The maxillary and mandibular third molars were present, with a visible lack of space and slightly oblique inclination.

Cephalometric analysis by Segner and Hasund revealed a neutral sagittal and vertical configuration with ANB = 2.4°, ML -NL = 24.3° and Index = 81.9% (Fig. 3).

The treatment plan was to extract the affected lower first molar, and to move the second molar mesially. In order to avoid retracting the lower incisors, a cortical screw, Aarhus Anchorage System (Medicon, Tuttlingen, Germany), with a length of 9.5 mm and dimension of 2 mm was inserted

distal to the lower left second premolar 2 months after extracting the first molar. The surgery was proceeded trans-mucosally, after pilot predrilling with an Aarhus Anchor-age drill. Brackets (Discovery, Dentaurum, Germany) with

92 JOANNA JANISZEWSKA-OLSZOWSKA, ALINA SOCHA, PAULINA BIńCZAK

a 0.022 slot were bonded. A molar tube was bonded to the lower right first molar, and the left second molar was banded.

The first archwire was 0.016 nickel -titanium (Rematitan, Dentaurum, Germany), used to level the dental arches. The space was closed using direct anchorage and a power arm to minimize mesial tipping. After a month the screw became slightly mobile, and was screwed in and became stable again. However, the following month it had to be replaced by a new one. After 7 months of treatment a Class III tendency became apparent. Therefore, for a month an elastic chain was attached to the canine (Fig. 4 a–c). After 18 months the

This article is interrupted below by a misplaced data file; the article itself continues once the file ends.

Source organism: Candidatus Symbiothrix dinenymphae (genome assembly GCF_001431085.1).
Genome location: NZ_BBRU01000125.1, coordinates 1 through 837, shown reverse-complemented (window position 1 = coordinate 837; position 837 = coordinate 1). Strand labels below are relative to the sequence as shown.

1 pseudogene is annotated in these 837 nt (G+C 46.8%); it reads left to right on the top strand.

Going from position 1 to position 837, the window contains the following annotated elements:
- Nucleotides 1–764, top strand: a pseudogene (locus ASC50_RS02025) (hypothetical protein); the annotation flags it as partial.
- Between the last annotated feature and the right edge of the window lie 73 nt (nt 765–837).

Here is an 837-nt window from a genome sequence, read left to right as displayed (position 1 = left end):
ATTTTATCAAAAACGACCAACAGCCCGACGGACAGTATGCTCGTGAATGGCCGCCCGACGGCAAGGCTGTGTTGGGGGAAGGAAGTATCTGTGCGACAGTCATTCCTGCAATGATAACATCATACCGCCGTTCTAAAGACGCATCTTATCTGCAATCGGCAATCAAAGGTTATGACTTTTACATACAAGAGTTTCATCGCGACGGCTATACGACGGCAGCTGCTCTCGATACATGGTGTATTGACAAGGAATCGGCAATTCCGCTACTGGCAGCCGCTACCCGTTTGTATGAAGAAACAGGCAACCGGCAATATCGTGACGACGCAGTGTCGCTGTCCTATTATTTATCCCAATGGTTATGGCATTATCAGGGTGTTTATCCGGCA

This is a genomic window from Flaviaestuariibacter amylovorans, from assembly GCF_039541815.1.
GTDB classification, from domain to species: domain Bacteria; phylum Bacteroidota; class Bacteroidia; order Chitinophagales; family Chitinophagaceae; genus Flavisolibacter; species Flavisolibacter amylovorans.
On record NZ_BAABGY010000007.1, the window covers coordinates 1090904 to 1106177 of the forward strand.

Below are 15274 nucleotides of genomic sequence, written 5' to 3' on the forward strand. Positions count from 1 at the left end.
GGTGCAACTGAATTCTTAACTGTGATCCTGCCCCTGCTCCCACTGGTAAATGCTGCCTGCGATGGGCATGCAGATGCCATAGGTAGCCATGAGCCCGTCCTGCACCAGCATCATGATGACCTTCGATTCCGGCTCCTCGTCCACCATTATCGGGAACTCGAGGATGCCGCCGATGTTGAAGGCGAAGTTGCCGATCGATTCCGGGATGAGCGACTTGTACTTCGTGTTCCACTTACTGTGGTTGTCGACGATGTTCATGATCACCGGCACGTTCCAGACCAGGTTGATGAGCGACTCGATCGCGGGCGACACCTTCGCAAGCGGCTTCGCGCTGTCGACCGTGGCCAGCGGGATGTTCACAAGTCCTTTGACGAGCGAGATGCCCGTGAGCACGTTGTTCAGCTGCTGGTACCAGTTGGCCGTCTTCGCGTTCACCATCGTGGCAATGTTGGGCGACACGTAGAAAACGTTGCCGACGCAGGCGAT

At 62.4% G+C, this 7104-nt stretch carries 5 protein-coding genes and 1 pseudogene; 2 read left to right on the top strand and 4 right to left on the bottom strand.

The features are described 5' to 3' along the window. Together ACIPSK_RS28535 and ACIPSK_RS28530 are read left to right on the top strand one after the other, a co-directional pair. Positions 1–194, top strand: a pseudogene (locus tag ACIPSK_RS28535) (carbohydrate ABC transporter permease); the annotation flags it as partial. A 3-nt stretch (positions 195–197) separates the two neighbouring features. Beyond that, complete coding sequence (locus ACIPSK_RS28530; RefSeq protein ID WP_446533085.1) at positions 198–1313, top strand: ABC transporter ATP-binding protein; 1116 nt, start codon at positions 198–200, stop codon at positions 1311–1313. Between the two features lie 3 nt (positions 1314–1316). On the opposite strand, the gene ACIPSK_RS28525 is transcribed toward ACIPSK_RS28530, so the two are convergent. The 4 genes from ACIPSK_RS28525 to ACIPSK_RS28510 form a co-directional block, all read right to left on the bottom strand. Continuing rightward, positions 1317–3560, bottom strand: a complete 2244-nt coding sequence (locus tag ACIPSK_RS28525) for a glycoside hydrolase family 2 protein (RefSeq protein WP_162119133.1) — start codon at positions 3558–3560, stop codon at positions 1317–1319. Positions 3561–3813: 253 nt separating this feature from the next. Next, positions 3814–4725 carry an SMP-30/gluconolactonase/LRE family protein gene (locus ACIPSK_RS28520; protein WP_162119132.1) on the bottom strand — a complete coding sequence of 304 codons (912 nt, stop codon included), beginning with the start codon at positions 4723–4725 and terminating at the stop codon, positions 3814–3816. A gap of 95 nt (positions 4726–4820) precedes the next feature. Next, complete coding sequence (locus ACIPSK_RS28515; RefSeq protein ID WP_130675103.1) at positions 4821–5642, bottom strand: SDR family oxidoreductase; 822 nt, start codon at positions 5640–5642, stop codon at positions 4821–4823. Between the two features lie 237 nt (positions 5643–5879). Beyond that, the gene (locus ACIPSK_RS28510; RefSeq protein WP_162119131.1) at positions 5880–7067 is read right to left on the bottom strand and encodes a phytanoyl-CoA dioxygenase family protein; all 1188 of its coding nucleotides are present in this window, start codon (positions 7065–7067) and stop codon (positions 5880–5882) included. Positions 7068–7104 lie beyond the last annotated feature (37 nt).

screw was removed and the remaining space was closed by the use of the elastic chain. After 7 months of the finish-ing phase, the patient missed a visit and did not come for 5 months. When she came back the fixed appliance was removed, followed by bonding of a fixed retainer (Fig. 5 a–c).

Two years after treatment cessation the lower left third molar had completely erupted, and the extraction space opened by 1 mm. However, on the other side, the third molar had partially erupted, whereas both upper third molars had reached occlusion. The lower midline had shifted 2 mm to the left (Fig. 6 a–e).

Fig. 4. Occlusion during treatment; visible Class III tendency: a) anterior occlusion; b) occlusion of the right side; c) occlusion of the left side a)

a)

a)

d)

b)

b)

b)

e)

c)

c)

c)

Fig. 5. Occlusion on the day of debonding: a) anterior view; b) occlusion of the right side; c) occlusion of the left side

Fig. 6. Occlusion 2 years after treatment cessation: a) anterior view; b) occlusion of the right side; c) occlusion of the left side;